Thinking with your own ink – and baby dragons

Well, 2017 has been a rocky one so far.  Over a few short months I have been quite literally hands-on performing an autopsy on our pet horse (my first and hopefully only time), seen the last of my side of the family leave town, started psychoactive drugs for paralysing nerve pain that I then found was being caused by (only) an abscessed wisdom tooth for the last 9 months, been in a car crash that ended in a write-off for our car and nearly a fight in the street in front of my family, and been in the thick of it for a very, very public emergency at work while my boss has been talking since February about disestablishing my job.  And that’s only the highlights.

So I’m making pictures of cartoon dragons and having a damn good time doing it.

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Picture is courtesy of my 7yo’s artistry (the one on the left hand side).  Yes, my 3d rendering and design is laughable from a technical pov, but I have only been learning Blender for a couple of weeks.  And I’m happy to post this embarrassing pic because at this stage of “the curse of 2017” I just don’t care anymore.  As I tell my daughter, “no you’re not bad at this, you’re just a beginner”.

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Quote – New Years diary

“Having omitted to carry on my diary for two or three days, I lost heart to make it up, and left it unfilld for many a month and day.  During this period nothing has happend worth particular notice.  The same occupations, the same amusements the same occasional alterations of spirits, gay or depressd, the same absence of all sensible or rationale cause for the one or the other – I half grieve to take up my pen, and doubt if it is worth while to record such an infinite quantity of nothing.  But hang it!  I hate to be beat so here goes for better behaviour.” Sir Walter Scott – 1st January 1829 (The Journal of Sir Walter Scott – edited by W. E K Anderson).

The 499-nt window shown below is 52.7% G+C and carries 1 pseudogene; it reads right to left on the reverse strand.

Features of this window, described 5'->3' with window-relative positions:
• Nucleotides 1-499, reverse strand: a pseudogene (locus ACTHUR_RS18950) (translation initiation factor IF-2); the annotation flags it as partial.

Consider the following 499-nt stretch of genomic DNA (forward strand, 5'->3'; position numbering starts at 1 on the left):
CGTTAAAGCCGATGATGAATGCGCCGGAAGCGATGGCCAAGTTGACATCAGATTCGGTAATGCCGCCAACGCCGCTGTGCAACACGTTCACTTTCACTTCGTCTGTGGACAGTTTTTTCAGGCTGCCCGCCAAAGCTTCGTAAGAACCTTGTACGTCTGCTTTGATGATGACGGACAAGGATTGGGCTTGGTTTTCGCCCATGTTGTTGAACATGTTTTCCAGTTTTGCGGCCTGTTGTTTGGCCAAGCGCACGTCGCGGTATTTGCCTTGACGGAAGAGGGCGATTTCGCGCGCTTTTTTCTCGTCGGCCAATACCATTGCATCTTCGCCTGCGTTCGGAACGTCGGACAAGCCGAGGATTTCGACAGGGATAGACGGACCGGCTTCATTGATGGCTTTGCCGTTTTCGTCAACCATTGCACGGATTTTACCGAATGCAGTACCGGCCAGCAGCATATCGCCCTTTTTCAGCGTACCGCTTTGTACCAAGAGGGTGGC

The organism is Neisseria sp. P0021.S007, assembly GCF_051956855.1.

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Commonplace book review – Matthew Day(s?)

What does it mean to be remembered?  In around 360 years will someone be reading your words only because, by chance, a single page of your notes had a passing reference to some person, or event that history decided was “noteworthy”?

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What if that is history’s only memory of you?  Despite what you think is worth remembering?  Do you care if your thoughts are remembered but you are not?  Or if they are remembered but people are not sure if it was you who said them or someone else… your son, or maybe your father?

Around the early 1600s, either Matthew Day, or Matthew Day, wrote a utilitarian commonplace (you can find it here), in a satchel-sized, gold-embossed book…  Continue reading

Re-living the past at one minute per minute

I have an embarrassing secret.

I listen to podcasts on one-and-a-half speed.

To be honest, you don’t notice it after a while – your brain just switches into gear and it becomes the new normal.  You only recognise how strange it all sounds when you accidentally leave the earphone plug halfway out and the tinny voices start jabbering into the no-mans-land of social etiquette that is the supermarket aisle.

Startled heads turn and you frantically paw at your coat pocket to put your thumb over the offending speaker which you know is 50% faster and more efficient at reaching something truly embarrassing and potentially reportable when heard out of context.  Like the end of a Moth story, or an investigative news interview about ISIS practices, or – worst of all – a Joe Rogan rant.

It’s about efficiency.  The 1 1/2 speed.  Considering most of my podcasts of interest are about information transfer, it means I can be 1 1/2 times more informed and knowledgeable than I otherwise would.  Or so the theory goes….